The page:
The Minnesota Experimental City (MXC)—a utopian plan for the city of the future that was decades ahead of its time, and yet is surprisingly little-known—was the brainchild of the urban planner and technocrat Athelstan Spilhaus. Spilhaus was a man who saw science as the solution to the problems of the world, and became a public figure presenting his ideas of utopia in everyday life through his comic strip "Our New Age." During the mid-1960s, he conceived an ambitious plan to condense his ideas into a prototype for future cities that would be both noiseless and fumeless, accommodating America's growing population and their by-products.
A new documentary,The Experimental City, explores the development, and ultimately, failure of the MXC's vision for future settlements. Using retro film clips, it takes us back in time to a period where Spilhaus' predictions of computers that can fit into your home and remote banking appeared more of a fantasy than reality. The film is directed by Chad Freidrichs (known also for his 2011 film The Pruitt-Igoe Myth) and was premiered at the Chicago Film Festival, in conjunction with the Chicago Architecture Biennial. Several further screenings will be taking place across the country, including at DOC NYC on November 16th.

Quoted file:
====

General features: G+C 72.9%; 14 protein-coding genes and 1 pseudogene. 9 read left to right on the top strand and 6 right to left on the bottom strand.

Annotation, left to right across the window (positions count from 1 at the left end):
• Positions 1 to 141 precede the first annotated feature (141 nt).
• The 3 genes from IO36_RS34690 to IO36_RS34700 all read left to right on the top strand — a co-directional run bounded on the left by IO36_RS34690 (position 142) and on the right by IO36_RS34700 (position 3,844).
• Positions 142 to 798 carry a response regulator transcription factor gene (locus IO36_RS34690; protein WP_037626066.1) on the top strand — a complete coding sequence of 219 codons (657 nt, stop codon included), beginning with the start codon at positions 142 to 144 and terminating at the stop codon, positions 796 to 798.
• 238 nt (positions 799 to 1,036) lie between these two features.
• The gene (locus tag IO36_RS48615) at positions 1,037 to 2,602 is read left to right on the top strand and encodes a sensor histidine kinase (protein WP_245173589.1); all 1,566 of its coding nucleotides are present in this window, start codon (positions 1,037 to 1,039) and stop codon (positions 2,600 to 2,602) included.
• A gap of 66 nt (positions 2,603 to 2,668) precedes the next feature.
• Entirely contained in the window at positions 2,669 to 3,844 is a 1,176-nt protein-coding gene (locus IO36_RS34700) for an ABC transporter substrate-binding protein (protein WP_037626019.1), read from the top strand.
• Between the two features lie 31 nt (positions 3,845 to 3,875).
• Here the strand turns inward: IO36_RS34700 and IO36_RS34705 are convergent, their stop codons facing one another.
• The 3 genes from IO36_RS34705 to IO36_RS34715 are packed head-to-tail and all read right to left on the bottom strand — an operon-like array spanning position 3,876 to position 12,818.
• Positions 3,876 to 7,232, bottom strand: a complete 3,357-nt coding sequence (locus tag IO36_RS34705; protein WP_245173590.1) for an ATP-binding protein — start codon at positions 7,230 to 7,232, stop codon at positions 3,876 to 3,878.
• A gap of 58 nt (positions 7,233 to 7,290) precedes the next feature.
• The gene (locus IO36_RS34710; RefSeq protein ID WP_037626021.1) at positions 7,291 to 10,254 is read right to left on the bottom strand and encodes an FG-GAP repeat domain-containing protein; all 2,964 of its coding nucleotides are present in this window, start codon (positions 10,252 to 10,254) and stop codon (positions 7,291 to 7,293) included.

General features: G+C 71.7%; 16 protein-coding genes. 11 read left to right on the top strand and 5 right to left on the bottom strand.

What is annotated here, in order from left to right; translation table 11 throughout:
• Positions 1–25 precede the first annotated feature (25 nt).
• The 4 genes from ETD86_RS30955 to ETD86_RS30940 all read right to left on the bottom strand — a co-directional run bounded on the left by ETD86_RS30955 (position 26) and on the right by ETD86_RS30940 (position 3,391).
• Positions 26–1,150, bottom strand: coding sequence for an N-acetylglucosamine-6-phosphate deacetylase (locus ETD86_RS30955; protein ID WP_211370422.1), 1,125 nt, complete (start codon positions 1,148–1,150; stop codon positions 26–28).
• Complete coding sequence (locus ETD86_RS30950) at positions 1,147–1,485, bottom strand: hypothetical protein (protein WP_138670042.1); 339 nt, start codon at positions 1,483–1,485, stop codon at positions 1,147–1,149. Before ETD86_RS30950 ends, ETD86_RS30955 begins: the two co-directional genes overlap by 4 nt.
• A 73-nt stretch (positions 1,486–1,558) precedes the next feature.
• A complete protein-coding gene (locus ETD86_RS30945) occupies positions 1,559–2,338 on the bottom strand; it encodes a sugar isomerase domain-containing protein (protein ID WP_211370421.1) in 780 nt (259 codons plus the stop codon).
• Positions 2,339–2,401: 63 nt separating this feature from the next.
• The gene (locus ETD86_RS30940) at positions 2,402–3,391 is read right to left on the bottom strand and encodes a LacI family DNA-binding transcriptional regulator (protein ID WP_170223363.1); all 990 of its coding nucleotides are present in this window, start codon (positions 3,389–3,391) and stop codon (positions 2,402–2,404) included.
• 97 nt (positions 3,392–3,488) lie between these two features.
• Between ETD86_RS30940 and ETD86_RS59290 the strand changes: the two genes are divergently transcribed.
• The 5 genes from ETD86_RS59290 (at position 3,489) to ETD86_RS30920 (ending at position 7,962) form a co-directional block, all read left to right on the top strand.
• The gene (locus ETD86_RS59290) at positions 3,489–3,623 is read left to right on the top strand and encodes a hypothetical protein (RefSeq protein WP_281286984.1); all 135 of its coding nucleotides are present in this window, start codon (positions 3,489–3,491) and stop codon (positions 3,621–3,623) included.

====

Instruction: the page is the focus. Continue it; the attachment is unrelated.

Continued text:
As most architecture students and practicing architects find out, all-nighters are (ironically) the stuff of nightmares. They're a last resort when the project is due and you have run out times you can say "I’ll do that tomorrow." All-nighters should be avoided at all costs as they can have many negative effects on your mind such as decreased concentration and reduced long-term memory. Even your body can suffer too; pushing yourself to the limit as you fight tiredness and work as much as physically possible will weaken your immune system and can cause circulatory problems from sitting down for 20 or so hours straight.